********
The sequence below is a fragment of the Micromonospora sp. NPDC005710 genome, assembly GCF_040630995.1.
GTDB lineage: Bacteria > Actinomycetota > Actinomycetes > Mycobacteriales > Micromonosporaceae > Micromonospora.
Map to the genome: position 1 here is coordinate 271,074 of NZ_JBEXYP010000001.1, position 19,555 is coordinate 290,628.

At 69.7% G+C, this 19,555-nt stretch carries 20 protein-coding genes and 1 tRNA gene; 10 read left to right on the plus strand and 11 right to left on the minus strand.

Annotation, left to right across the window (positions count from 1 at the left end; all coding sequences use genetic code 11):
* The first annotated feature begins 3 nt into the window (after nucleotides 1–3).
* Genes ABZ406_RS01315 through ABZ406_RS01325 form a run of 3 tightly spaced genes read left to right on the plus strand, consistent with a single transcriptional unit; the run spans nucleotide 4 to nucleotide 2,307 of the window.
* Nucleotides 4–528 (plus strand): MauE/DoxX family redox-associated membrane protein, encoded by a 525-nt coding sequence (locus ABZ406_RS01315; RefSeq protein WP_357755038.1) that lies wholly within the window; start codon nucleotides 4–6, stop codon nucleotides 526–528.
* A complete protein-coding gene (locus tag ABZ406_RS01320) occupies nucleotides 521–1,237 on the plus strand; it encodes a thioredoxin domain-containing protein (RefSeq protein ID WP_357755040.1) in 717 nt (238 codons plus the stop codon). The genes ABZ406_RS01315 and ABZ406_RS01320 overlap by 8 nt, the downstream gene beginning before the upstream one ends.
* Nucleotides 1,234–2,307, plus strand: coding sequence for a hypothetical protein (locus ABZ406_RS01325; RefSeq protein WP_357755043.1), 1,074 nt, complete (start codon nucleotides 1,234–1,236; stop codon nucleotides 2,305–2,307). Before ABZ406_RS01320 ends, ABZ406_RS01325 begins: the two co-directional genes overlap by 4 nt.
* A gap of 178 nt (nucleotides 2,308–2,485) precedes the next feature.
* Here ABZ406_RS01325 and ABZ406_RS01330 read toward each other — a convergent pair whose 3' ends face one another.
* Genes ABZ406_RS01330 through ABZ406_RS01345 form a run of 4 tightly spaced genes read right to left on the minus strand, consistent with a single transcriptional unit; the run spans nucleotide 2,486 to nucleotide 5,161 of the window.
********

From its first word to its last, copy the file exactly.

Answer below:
The sequence below is a fragment of the Micromonospora sp. NPDC005710 genome, assembly GCF_040630995.1.
GTDB lineage: Bacteria > Actinomycetota > Actinomycetes > Mycobacteriales > Micromonosporaceae > Micromonospora.
Map to the genome: position 1 here is coordinate 271,074 of NZ_JBEXYP010000001.1, position 19,555 is coordinate 290,628.

At 69.7% G+C, this 19,555-nt stretch carries 20 protein-coding genes and 1 tRNA gene; 10 read left to right on the plus strand and 11 right to left on the minus strand.

Annotation, left to right across the window (positions count from 1 at the left end; all coding sequences use genetic code 11):
* The first annotated feature begins 3 nt into the window (after nucleotides 1–3).
* Genes ABZ406_RS01315 through ABZ406_RS01325 form a run of 3 tightly spaced genes read left to right on the plus strand, consistent with a single transcriptional unit; the run spans nucleotide 4 to nucleotide 2,307 of the window.
* Nucleotides 4–528 (plus strand): MauE/DoxX family redox-associated membrane protein, encoded by a 525-nt coding sequence (locus ABZ406_RS01315; RefSeq protein WP_357755038.1) that lies wholly within the window; start codon nucleotides 4–6, stop codon nucleotides 526–528.
* A complete protein-coding gene (locus tag ABZ406_RS01320) occupies nucleotides 521–1,237 on the plus strand; it encodes a thioredoxin domain-containing protein (RefSeq protein ID WP_357755040.1) in 717 nt (238 codons plus the stop codon). The genes ABZ406_RS01315 and ABZ406_RS01320 overlap by 8 nt, the downstream gene beginning before the upstream one ends.
* Nucleotides 1,234–2,307, plus strand: coding sequence for a hypothetical protein (locus ABZ406_RS01325; RefSeq protein WP_357755043.1), 1,074 nt, complete (start codon nucleotides 1,234–1,236; stop codon nucleotides 2,305–2,307). Before ABZ406_RS01320 ends, ABZ406_RS01325 begins: the two co-directional genes overlap by 4 nt.
* A gap of 178 nt (nucleotides 2,308–2,485) precedes the next feature.
* Here ABZ406_RS01325 and ABZ406_RS01330 read toward each other — a convergent pair whose 3' ends face one another.
* Genes ABZ406_RS01330 through ABZ406_RS01345 form a run of 4 tightly spaced genes read right to left on the minus strand, consistent with a single transcriptional unit; the run spans nucleotide 2,486 to nucleotide 5,161 of the window.